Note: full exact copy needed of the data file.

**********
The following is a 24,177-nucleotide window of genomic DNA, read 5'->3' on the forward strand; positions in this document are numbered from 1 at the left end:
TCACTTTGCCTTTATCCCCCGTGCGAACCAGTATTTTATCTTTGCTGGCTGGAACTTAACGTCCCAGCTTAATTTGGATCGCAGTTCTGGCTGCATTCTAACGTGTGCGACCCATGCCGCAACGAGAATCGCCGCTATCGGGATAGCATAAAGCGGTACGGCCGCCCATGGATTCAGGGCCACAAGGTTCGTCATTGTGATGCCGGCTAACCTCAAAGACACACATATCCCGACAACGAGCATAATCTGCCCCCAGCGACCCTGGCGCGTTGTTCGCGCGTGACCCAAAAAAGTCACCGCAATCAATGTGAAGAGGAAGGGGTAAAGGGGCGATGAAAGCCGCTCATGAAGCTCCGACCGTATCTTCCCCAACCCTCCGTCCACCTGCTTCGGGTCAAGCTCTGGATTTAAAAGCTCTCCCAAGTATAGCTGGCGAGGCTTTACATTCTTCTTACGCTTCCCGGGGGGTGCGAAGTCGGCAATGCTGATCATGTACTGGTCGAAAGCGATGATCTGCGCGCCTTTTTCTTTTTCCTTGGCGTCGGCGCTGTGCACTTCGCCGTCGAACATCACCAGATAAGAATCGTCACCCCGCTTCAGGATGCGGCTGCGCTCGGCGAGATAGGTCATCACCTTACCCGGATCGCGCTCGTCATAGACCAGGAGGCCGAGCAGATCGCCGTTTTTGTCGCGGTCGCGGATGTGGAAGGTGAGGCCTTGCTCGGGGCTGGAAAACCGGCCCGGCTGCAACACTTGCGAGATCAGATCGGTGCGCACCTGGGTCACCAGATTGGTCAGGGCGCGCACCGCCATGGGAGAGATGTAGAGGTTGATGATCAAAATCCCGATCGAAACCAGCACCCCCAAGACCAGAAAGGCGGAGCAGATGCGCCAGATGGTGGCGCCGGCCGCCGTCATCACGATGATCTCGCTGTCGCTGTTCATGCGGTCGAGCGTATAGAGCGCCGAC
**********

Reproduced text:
The following is a 24,177-nucleotide window of genomic DNA, read 5'->3' on the forward strand; positions in this document are numbered from 1 at the left end:
TCACTTTGCCTTTATCCCCCGTGCGAACCAGTATTTTATCTTTGCTGGCTGGAACTTAACGTCCCAGCTTAATTTGGATCGCAGTTCTGGCTGCATTCTAACGTGTGCGACCCATGCCGCAACGAGAATCGCCGCTATCGGGATAGCATAAAGCGGTACGGCCGCCCATGGATTCAGGGCCACAAGGTTCGTCATTGTGATGCCGGCTAACCTCAAAGACACACATATCCCGACAACGAGCATAATCTGCCCCCAGCGACCCTGGCGCGTTGTTCGCGCGTGACCCAAAAAAGTCACCGCAATCAATGTGAAGAGGAAGGGGTAAAGGGGCGATGAAAGCCGCTCATGAAGCTCCGACCGTATCTTCCCCAACCCTCCGTCCACCTGCTTCGGGTCAAGCTCTGGATTTAAAAGCTCTCCCAAGTATAGCTGGCGAGGCTTTACATTCTTCTTACGCTTCCCGGGGGGTGCGAAGTCGGCAATGCTGATCATGTACTGGTCGAAAGCGATGATCTGCGCGCCTTTTTCTTTTTCCTTGGCGTCGGCGCTGTGCACTTCGCCGTCGAACATCACCAGATAAGAATCGTCACCCCGCTTCAGGATGCGGCTGCGCTCGGCGAGATAGGTCATCACCTTACCCGGATCGCGCTCGTCATAGACCAGGAGGCCGAGCAGATCGCCGTTTTTGTCGCGGTCGCGGATGTGGAAGGTGAGGCCTTGCTCGGGGCTGGAAAACCGGCCCGGCTGCAACACTTGCGAGATCAGATCGGTGCGCACCTGGGTCACCAGATTGGTCAGGGCGCGCACCGCCATGGGAGAGATGTAGAGGTTGATGATCAAAATCCCGATCGAAACCAGCACCCCCAAGACCAGAAAGGCGGAGCAGATGCGCCAGATGGTGGCGCCGGCCGCCGTCATCACGATGATCTCGCTGTCGCTGTTCATGCGGTCGAGCGTATAGAGCGCCGAC